I tweeted recently about
new operator: ‘if your JS library API expecting me to write “new” — you’re doing it wrong.’ Let me clarify it a bit.
I am not saying that using
var m_world = new b2World(new b2Vec2(0.0, -9.81), true);
I would say it should look something like this instead:
var m_world = box.world(0.0, -9.81);
Why is it better?
- Saves characters to type, makes code less verbose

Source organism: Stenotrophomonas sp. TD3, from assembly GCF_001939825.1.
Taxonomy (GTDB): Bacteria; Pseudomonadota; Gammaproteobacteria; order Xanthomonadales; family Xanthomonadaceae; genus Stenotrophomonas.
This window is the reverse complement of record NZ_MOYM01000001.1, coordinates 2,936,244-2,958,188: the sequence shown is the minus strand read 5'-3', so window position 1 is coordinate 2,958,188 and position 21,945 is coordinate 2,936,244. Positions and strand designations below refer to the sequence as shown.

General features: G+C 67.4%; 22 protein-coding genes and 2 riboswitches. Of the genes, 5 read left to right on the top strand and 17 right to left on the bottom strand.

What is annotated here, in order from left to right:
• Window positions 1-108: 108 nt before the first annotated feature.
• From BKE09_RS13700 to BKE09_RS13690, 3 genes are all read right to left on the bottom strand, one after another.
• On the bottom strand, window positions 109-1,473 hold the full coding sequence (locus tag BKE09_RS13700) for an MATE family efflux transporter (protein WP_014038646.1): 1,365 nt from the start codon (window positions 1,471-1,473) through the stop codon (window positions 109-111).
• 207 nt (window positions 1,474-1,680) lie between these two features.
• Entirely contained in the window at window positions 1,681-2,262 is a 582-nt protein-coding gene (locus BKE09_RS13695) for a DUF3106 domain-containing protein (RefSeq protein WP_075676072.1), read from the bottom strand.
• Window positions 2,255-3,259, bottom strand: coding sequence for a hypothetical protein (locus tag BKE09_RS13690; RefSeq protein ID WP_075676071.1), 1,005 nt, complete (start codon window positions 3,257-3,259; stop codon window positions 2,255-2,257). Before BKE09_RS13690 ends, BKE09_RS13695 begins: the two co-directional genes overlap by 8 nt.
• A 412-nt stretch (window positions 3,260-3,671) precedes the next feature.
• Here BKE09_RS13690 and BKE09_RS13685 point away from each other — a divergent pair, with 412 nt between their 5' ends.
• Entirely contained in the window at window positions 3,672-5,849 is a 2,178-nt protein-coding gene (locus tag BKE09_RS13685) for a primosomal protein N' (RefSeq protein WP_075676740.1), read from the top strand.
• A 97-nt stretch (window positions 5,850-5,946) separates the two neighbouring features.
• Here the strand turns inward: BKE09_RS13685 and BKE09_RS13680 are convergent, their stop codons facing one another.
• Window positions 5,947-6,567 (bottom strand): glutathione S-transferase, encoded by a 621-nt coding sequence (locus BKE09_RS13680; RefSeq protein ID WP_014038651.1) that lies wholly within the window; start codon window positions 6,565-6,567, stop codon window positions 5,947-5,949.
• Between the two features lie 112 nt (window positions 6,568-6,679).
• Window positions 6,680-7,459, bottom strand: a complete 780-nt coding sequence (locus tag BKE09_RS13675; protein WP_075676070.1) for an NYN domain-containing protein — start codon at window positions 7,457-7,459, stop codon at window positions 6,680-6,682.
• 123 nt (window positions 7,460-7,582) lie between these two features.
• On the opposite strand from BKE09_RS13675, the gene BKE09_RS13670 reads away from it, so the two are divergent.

- If you put
newby mistake… nothing will happen
- User shouldn’t care if your function returns object literal or instance of some “class”
I will illustrate last point on Raphaël code. Lets say you want to create a circle and you want to take it bounding box and log x and width of it:
var c = paper.circle(x, y, r), bb = c.getBBox(); console.log(bb.x, bb.width);
new approach I should write it like this:
var c = new paper.Circle(x, y, r), bb = new BBox(c); // global? may be Raphael.BBox()? console.log(bb.x, bb.width);
I found last one to be harder to read, error-causing and generically not nice.